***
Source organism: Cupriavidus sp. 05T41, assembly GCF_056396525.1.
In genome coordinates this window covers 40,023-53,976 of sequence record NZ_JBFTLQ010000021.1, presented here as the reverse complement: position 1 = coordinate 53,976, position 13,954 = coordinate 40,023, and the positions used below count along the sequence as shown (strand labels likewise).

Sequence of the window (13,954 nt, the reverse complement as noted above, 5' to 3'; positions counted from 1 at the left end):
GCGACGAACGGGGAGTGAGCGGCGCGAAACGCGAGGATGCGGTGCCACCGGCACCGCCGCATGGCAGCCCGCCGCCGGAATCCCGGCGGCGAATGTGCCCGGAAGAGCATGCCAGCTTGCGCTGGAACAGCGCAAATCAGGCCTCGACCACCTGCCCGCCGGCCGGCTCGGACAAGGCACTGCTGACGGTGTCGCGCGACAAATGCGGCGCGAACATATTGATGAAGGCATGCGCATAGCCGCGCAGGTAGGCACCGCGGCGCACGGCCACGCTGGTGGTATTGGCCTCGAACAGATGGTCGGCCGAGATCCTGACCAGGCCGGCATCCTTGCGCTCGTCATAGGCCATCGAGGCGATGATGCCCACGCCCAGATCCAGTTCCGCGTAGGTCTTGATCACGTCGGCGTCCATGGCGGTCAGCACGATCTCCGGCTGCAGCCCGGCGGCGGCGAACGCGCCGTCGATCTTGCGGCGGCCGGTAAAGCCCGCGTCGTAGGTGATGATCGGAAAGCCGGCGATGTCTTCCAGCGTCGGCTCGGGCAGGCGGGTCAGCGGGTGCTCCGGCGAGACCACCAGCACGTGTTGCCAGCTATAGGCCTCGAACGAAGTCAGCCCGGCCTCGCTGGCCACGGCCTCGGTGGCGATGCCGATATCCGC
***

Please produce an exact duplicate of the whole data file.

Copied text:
Source organism: Cupriavidus sp. 05T41, assembly GCF_056396525.1.
In genome coordinates this window covers 40,023-53,976 of sequence record NZ_JBFTLQ010000021.1, presented here as the reverse complement: position 1 = coordinate 53,976, position 13,954 = coordinate 40,023, and the positions used below count along the sequence as shown (strand labels likewise).

Sequence of the window (13,954 nt, the reverse complement as noted above, 5' to 3'; positions counted from 1 at the left end):
GCGACGAACGGGGAGTGAGCGGCGCGAAACGCGAGGATGCGGTGCCACCGGCACCGCCGCATGGCAGCCCGCCGCCGGAATCCCGGCGGCGAATGTGCCCGGAAGAGCATGCCAGCTTGCGCTGGAACAGCGCAAATCAGGCCTCGACCACCTGCCCGCCGGCCGGCTCGGACAAGGCACTGCTGACGGTGTCGCGCGACAAATGCGGCGCGAACATATTGATGAAGGCATGCGCATAGCCGCGCAGGTAGGCACCGCGGCGCACGGCCACGCTGGTGGTATTGGCCTCGAACAGATGGTCGGCCGAGATCCTGACCAGGCCGGCATCCTTGCGCTCGTCATAGGCCATCGAGGCGATGATGCCCACGCCCAGATCCAGTTCCGCGTAGGTCTTGATCACGTCGGCGTCCATGGCGGTCAGCACGATCTCCGGCTGCAGCCCGGCGGCGGCGAACGCGCCGTCGATCTTGCGGCGGCCGGTAAAGCCCGCGTCGTAGGTGATGATCGGAAAGCCGGCGATGTCTTCCAGCGTCGGCTCGGGCAGGCGGGTCAGCGGGTGCTCCGGCGAGACCACCAGCACGTGTTGCCAGCTATAGGCCTCGAACGAAGTCAGCCCGGCCTCGCTGGCCACGGCCTCGGTGGCGATGCCGATATCCGC